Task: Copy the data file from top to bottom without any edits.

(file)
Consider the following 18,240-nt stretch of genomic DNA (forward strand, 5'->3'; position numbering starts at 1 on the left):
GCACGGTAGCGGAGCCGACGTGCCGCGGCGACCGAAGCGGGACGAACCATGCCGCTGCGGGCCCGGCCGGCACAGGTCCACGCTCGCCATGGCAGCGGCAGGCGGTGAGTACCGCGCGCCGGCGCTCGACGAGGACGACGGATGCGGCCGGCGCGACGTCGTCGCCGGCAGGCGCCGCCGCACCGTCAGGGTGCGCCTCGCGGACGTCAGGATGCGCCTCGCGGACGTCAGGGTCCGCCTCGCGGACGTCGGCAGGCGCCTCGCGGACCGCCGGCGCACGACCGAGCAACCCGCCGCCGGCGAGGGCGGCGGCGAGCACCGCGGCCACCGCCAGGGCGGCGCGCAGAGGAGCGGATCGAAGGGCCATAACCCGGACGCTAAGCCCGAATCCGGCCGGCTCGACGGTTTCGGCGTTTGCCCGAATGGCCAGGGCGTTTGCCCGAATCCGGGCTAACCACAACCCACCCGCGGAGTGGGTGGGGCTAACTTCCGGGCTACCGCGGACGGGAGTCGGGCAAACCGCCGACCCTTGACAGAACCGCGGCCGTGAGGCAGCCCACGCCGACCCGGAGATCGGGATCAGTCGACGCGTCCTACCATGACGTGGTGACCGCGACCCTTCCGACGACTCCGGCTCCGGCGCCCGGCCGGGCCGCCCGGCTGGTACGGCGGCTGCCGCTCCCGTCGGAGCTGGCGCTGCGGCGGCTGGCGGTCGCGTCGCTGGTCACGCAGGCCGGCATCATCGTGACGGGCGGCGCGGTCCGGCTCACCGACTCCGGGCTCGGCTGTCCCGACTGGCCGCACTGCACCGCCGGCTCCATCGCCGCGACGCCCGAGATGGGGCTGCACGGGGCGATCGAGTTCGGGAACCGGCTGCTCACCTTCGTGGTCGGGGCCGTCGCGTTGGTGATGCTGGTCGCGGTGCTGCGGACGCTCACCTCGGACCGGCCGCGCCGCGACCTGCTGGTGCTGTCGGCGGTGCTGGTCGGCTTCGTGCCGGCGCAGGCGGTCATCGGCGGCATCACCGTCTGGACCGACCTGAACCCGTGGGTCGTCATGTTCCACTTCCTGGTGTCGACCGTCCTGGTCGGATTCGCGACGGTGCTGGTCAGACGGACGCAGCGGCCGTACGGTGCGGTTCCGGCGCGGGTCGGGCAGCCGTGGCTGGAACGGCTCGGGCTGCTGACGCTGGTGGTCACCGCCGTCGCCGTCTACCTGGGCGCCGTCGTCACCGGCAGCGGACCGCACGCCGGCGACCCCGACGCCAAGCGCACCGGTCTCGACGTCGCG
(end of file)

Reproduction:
Consider the following 18,240-nt stretch of genomic DNA (forward strand, 5'->3'; position numbering starts at 1 on the left):
GCACGGTAGCGGAGCCGACGTGCCGCGGCGACCGAAGCGGGACGAACCATGCCGCTGCGGGCCCGGCCGGCACAGGTCCACGCTCGCCATGGCAGCGGCAGGCGGTGAGTACCGCGCGCCGGCGCTCGACGAGGACGACGGATGCGGCCGGCGCGACGTCGTCGCCGGCAGGCGCCGCCGCACCGTCAGGGTGCGCCTCGCGGACGTCAGGATGCGCCTCGCGGACGTCAGGGTCCGCCTCGCGGACGTCGGCAGGCGCCTCGCGGACCGCCGGCGCACGACCGAGCAACCCGCCGCCGGCGAGGGCGGCGGCGAGCACCGCGGCCACCGCCAGGGCGGCGCGCAGAGGAGCGGATCGAAGGGCCATAACCCGGACGCTAAGCCCGAATCCGGCCGGCTCGACGGTTTCGGCGTTTGCCCGAATGGCCAGGGCGTTTGCCCGAATCCGGGCTAACCACAACCCACCCGCGGAGTGGGTGGGGCTAACTTCCGGGCTACCGCGGACGGGAGTCGGGCAAACCGCCGACCCTTGACAGAACCGCGGCCGTGAGGCAGCCCACGCCGACCCGGAGATCGGGATCAGTCGACGCGTCCTACCATGACGTGGTGACCGCGACCCTTCCGACGACTCCGGCTCCGGCGCCCGGCCGGGCCGCCCGGCTGGTACGGCGGCTGCCGCTCCCGTCGGAGCTGGCGCTGCGGCGGCTGGCGGTCGCGTCGCTGGTCACGCAGGCCGGCATCATCGTGACGGGCGGCGCGGTCCGGCTCACCGACTCCGGGCTCGGCTGTCCCGACTGGCCGCACTGCACCGCCGGCTCCATCGCCGCGACGCCCGAGATGGGGCTGCACGGGGCGATCGAGTTCGGGAACCGGCTGCTCACCTTCGTGGTCGGGGCCGTCGCGTTGGTGATGCTGGTCGCGGTGCTGCGGACGCTCACCTCGGACCGGCCGCGCCGCGACCTGCTGGTGCTGTCGGCGGTGCTGGTCGGCTTCGTGCCGGCGCAGGCGGTCATCGGCGGCATCACCGTCTGGACCGACCTGAACCCGTGGGTCGTCATGTTCCACTTCCTGGTGTCGACCGTCCTGGTCGGATTCGCGACGGTGCTGGTCAGACGGACGCAGCGGCCGTACGGTGCGGTTCCGGCGCGGGTCGGGCAGCCGTGGCTGGAACGGCTCGGGCTGCTGACGCTGGTGGTCACCGCCGTCGCCGTCTACCTGGGCGCCGTCGTCACCGGCAGCGGACCGCACGCCGGCGACCCCGACGCCAAGCGCACCGGTCTCGACGTCGCG